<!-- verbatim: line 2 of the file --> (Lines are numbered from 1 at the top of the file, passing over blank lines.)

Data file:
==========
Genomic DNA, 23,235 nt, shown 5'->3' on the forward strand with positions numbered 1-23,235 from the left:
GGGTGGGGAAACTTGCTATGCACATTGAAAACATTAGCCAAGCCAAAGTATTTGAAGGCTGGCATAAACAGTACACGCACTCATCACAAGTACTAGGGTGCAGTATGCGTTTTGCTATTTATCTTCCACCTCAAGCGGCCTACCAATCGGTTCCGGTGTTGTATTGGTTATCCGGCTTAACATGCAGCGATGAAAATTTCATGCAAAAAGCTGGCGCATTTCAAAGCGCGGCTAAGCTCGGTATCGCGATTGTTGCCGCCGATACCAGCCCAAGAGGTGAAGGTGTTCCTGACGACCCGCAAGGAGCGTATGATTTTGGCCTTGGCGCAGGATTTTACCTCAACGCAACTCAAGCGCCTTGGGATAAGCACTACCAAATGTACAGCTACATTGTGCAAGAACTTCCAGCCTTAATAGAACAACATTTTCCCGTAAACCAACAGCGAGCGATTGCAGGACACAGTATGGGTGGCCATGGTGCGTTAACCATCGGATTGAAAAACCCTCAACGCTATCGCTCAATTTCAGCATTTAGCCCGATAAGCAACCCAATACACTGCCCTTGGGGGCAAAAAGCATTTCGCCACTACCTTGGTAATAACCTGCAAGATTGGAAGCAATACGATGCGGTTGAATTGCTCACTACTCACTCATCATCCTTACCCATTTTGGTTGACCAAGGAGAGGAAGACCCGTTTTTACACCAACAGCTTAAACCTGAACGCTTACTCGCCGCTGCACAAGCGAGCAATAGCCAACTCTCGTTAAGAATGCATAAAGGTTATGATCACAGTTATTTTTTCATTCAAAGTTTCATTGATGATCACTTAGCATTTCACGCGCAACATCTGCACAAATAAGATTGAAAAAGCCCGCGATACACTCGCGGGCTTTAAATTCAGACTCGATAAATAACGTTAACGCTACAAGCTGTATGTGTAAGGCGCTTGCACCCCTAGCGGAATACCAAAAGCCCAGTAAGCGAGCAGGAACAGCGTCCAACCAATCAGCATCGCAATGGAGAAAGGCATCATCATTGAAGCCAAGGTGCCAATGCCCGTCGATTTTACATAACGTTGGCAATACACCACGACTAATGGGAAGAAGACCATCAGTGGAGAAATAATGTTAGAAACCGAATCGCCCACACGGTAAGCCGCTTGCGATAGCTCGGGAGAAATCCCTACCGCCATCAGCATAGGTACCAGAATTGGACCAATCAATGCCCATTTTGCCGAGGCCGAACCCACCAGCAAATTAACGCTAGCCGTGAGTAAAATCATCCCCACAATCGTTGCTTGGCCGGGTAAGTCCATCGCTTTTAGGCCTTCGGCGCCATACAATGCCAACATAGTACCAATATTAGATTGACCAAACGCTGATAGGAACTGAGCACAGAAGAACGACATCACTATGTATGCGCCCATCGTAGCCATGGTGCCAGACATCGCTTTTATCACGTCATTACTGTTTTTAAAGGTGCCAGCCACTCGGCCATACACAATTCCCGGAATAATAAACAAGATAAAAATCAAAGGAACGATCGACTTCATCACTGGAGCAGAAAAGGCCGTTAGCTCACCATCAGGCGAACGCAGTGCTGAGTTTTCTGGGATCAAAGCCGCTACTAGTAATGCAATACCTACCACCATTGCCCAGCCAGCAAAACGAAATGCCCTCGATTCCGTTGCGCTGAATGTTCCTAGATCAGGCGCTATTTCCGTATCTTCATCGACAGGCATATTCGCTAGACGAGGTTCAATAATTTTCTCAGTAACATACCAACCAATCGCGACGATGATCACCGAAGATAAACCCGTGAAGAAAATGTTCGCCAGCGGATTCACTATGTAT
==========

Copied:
GGGTGGGGAAACTTGCTATGCACATTGAAAACATTAGCCAAGCCAAAGTATTTGAAGGCTGGCATAAACAGTACACGCACTCATCACAAGTACTAGGGTGCAGTATGCGTTTTGCTATTTATCTTCCACCTCAAGCGGCCTACCAATCGGTTCCGGTGTTGTATTGGTTATCCGGCTTAACATGCAGCGATGAAAATTTCATGCAAAAAGCTGGCGCATTTCAAAGCGCGGCTAAGCTCGGTATCGCGATTGTTGCCGCCGATACCAGCCCAAGAGGTGAAGGTGTTCCTGACGACCCGCAAGGAGCGTATGATTTTGGCCTTGGCGCAGGATTTTACCTCAACGCAACTCAAGCGCCTTGGGATAAGCACTACCAAATGTACAGCTACATTGTGCAAGAACTTCCAGCCTTAATAGAACAACATTTTCCCGTAAACCAACAGCGAGCGATTGCAGGACACAGTATGGGTGGCCATGGTGCGTTAACCATCGGATTGAAAAACCCTCAACGCTATCGCTCAATTTCAGCATTTAGCCCGATAAGCAACCCAATACACTGCCCTTGGGGGCAAAAAGCATTTCGCCACTACCTTGGTAATAACCTGCAAGATTGGAAGCAATACGATGCGGTTGAATTGCTCACTACTCACTCATCATCCTTACCCATTTTGGTTGACCAAGGAGAGGAAGACCCGTTTTTACACCAACAGCTTAAACCTGAACGCTTACTCGCCGCTGCACAAGCGAGCAATAGCCAACTCTCGTTAAGAATGCATAAAGGTTATGATCACAGTTATTTTTTCATTCAAAGTTTCATTGATGATCACTTAGCATTTCACGCGCAACATCTGCACAAATAAGATTGAAAAAGCCCGCGATACACTCGCGGGCTTTAAATTCAGACTCGATAAATAACGTTAACGCTACAAGCTGTATGTGTAAGGCGCTTGCACCCCTAGCGGAATACCAAAAGCCCAGTAAGCGAGCAGGAACAGCGTCCAACCAATCAGCATCGCAATGGAGAAAGGCATCATCATTGAAGCCAAGGTGCCAATGCCCGTCGATTTTACATAACGTTGGCAATACACCACGACTAATGGGAAGAAGACCATCAGTGGAGAAATAATGTTAGAAACCGAATCGCCCACACGGTAAGCCGCTTGCGATAGCTCGGGAGAAATCCCTACCGCCATCAGCATAGGTACCAGAATTGGACCAATCAATGCCCATTTTGCCGAGGCCGAACCCACCAGCAAATTAACGCTAGCCGTGAGTAAAATCATCCCCACAATCGTTGCTTGGCCGGGTAAGTCCATCGCTTTTAGGCCTTCGGCGCCATACAATGCCAACATAGTACCAATATTAGATTGACCAAACGCTGATAGGAACTGAGCACAGAAGAACGACATCACTATGTATGCGCCCATCGTAGCCATGGTGCCAGACATCGCTTTTATCACGTCATTACTGTTTTTAAAGGTGCCAGCCACTCGGCCATACACAATTCCCGGAATAATAAACAAGATAAAAATCAAAGGAACGATCGACTTCATCACTGGAGCAGAAAAGGCCGTTAGCTCACCATCAGGCGAACGCAGTGCTGAGTTTTCTGGGATCAAAGCCGCTACTAGTAATGCAATACCTACCACCATTGCCCAGCCAGCAAAACGAAATGCCCTCGATTCCGTTGCGCTGAATGTTCCTAGATCAGGCGCTATTTCCGTATCTTCATCGACAGGCATATTCGCTAGACGAGGTTCAATAATTTTCTCAGTAACATACCAACCAATCGCGACGATGATCACCGAAGATAAACCCGTGAAGAAAATGTTCGCCAGCGGATTCACTATGTAT